Monday, February 15, 2016

Hillary's 'Woman Problem'

Hillary Clinton And The Failure Of Gender-Tribal Feminism

Clinton was sporadically booed at the debate held on February 11, 2016. Why? The ongoing identity crisis that is thrashing contemporary feminism—is it more important to be loyal to one’s gender-tribe or to someone who is a “better” feminist, regardless of gender? The issue came up when one of the moderators asked Clinton to respond to a comment made by another former Secretary of State Madeleine Albright, at an earlier Clinton rally in New Hampshire. Said Albright:
“We can tell our story of how we climbed the ladder, and a lot of you younger women think it’s done. It’s not done. There’s a special place in hell for women who don’t help other women.”
Clinton wouldn’t explicitly condemn Albright or the statement, an almost Trumpist move on her part in terms of sticking to her guns:
“She’s been saying that for as long as I’ve known her, which is about 25 years, We have to empower everyone, women and men, to make the best decisions they can make. I have spent my entire adult life to make sure that women are empowered to make decisions, even if that decision is not to vote for me.”
And in vanilla New Hampshire, they decisively selected against her; Sanders won a majority of female voters in the state, and 82% of women under thirty. For feminists who place gender-tribe over policy preferences, this is a disaster and these women are traitors. But it also says something about how fragile the concept of gender-tribes is in the first place.
As the establishment has a priori accepted, Clinton will win the black vote. But recall, however, that she did not win the 2008 Democratic primary. Why? Because she had to compete with a black Democrat. Ethnic loyalty is a tribalism that actually works. Barack Obama won the black vote by a landslide; Clinton was put in the cuck shed (this time, only metaphorically). She will get it now because ((((Sanders)))) is neither a reliable gibs dispenser to the black community (he is from Vermont), nor is he black. Gender-tribal identity is purely theoretical when it comes to political identification. Women may come together on some issues, but women are not a blood and soil people with a shared history and culture. Those who smugly refer to nations as ((((imagined communities)))) need to take a step back and look at some of their own imagined political identity groups: e.g. feminists, LGBT, etc. These simply do not hold up politically—even feminists have lately begun to promote something they call “intersectionality,” which consists of inserting racial identity politics (and occasionally sexual identity politics) into feminism to give it more substance. For example, the preceding wave of feminism is criticized as being too ((((white))))) and not responsive enough to the special needs of women of color. Which of course means it isn’t gender-tribal feminism anymore; it’s ethnocentrism. The more self-aware feminists  seem to know gender-tribalism is insufficient.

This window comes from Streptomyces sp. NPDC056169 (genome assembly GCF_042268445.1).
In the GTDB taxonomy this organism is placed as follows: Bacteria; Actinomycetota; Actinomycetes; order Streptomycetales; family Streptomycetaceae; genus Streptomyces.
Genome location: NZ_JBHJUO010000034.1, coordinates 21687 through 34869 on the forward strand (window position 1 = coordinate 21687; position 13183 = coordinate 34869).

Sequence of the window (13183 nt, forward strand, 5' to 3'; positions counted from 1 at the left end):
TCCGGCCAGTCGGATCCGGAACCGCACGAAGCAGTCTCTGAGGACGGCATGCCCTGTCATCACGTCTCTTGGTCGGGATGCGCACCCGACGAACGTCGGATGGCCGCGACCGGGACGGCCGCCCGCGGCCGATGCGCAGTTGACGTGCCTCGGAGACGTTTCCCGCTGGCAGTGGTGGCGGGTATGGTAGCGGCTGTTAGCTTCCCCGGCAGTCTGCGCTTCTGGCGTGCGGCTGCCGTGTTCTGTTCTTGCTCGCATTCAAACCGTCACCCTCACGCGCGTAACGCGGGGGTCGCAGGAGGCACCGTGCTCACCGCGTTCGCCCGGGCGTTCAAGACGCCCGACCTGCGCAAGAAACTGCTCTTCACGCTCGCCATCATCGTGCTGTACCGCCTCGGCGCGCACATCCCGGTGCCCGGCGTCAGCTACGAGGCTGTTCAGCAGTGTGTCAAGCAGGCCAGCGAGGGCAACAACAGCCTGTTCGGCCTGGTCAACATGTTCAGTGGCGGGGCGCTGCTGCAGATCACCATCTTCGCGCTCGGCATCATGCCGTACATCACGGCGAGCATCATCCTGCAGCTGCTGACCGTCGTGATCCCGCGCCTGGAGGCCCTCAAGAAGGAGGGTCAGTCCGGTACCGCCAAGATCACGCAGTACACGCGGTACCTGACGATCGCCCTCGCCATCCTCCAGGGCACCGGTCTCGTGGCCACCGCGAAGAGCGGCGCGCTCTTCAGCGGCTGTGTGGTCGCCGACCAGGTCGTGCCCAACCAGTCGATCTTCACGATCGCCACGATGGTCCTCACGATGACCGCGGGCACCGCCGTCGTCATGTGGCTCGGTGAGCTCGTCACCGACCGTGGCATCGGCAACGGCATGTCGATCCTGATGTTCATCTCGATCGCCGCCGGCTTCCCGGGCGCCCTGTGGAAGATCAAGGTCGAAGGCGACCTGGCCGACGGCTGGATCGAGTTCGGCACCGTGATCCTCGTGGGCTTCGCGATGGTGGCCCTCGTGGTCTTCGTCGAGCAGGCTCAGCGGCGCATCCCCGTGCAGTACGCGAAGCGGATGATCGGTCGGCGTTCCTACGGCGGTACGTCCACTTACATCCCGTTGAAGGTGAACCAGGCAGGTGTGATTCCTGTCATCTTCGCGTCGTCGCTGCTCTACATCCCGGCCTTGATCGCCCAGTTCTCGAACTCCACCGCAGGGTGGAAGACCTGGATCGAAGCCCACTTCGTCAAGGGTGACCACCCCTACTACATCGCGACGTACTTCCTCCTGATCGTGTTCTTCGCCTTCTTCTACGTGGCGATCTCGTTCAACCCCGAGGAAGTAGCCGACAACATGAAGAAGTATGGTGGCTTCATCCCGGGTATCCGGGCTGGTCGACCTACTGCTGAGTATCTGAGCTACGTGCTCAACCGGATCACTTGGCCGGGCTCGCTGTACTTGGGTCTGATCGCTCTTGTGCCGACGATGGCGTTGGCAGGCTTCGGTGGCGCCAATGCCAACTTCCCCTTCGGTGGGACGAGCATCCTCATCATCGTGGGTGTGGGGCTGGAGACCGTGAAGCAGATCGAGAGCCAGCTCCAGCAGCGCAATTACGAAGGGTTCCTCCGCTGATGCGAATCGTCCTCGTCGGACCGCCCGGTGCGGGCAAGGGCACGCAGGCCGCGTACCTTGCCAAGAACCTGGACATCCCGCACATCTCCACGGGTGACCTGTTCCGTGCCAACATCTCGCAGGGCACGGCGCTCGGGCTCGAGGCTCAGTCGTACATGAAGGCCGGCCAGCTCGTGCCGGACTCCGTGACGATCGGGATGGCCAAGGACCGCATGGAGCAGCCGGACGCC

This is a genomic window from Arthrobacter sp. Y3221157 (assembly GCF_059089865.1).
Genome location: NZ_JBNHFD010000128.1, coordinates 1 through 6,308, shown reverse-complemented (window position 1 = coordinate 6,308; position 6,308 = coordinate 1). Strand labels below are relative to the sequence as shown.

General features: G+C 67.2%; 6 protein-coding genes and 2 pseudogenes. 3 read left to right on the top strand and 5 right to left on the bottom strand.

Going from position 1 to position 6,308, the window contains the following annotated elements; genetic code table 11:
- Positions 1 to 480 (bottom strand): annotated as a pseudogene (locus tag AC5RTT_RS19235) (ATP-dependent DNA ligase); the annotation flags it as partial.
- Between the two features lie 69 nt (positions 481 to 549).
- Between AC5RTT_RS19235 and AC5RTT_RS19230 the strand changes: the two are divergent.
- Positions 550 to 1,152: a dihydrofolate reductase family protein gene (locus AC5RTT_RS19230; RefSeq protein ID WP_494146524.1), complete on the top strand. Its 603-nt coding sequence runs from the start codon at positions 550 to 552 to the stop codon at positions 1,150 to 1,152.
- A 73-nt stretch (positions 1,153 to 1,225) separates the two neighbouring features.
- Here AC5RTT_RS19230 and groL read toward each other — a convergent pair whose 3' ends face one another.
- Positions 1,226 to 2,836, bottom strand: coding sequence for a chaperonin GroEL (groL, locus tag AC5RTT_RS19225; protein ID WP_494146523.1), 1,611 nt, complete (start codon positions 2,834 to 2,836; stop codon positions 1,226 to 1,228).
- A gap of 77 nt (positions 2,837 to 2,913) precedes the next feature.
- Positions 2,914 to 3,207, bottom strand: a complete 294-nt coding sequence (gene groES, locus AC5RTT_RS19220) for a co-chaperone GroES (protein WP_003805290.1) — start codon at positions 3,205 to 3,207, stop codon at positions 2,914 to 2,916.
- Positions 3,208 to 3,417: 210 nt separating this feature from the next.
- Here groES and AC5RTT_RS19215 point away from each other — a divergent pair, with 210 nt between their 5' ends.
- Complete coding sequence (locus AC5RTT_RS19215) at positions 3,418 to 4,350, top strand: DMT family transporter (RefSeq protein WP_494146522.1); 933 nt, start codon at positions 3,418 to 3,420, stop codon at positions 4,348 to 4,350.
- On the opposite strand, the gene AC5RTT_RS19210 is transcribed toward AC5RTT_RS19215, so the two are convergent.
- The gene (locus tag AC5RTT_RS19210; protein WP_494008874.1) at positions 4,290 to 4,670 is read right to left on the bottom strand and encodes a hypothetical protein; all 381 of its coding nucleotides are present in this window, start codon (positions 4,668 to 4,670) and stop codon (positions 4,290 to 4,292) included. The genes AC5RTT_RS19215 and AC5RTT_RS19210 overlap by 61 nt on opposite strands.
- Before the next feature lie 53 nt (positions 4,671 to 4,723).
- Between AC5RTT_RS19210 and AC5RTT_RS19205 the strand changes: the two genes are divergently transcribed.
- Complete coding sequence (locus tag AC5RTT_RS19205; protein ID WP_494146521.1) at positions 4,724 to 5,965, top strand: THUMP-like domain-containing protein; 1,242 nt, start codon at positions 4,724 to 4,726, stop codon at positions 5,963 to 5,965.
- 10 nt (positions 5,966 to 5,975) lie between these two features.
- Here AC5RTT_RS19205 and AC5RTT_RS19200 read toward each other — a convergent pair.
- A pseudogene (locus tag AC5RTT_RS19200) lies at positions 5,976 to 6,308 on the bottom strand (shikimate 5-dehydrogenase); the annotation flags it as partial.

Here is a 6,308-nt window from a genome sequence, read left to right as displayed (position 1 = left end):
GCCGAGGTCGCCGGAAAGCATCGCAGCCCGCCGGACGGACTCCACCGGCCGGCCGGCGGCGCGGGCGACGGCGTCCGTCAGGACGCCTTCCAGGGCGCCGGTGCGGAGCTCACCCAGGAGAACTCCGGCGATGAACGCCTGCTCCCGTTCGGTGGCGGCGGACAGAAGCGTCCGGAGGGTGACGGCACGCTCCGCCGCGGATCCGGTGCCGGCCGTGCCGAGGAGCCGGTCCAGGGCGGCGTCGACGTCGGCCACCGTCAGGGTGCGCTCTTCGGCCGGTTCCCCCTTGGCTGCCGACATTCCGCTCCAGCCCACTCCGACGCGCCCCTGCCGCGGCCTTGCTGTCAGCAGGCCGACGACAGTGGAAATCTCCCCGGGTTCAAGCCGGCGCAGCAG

But back to Clinton’s abysmal performance with liberal White women—the feminism they value is gibsmedat-based, not gender-tribal. They want quotas, they want women to be mandated higher pay, they want on-demand no-strings-attached baby disposal, and they want free sociology degrees; and they don’t care if it is a man or a woman who gives it to them. This sets them apart from black Democrats (including black feminists and the #BlackLivesMatter movement), who want gibs but also want power for their group whenever they can get it. A black candidate who offers gibs locks down the black vote. A woman who offers some gibs but not enough cannot win the “feminist” vote. (Though I have to wonder if liberal millennial White women would pick a black lesbian with the same exact policies as Clinton over Sanders in order to signal their progressiveness).
For both Democrats and Republicans, the election is turning out to be a referendum on two kinds of identity politics. The first is ideological, which includes concepts like feminism and conservatism and Evangelical Protestantism as being the basis of one’s tribe and its voting patterns. But among non-White voters, identity politics is, well, identity-based. The majority of blacks, Hispanics, Asians and overseas Israelis vote for the same party. And the majority of White people vote for the other party, though explicit appeals to Whiteness remain to be heard. For the time being, implicit White populism only exists in the form of Trumpist patriotism and nativism. It is an era in which both feminists and cuckservatives are struggling to find a footing.

From The Atlantic Centurion (February 12, 2016)

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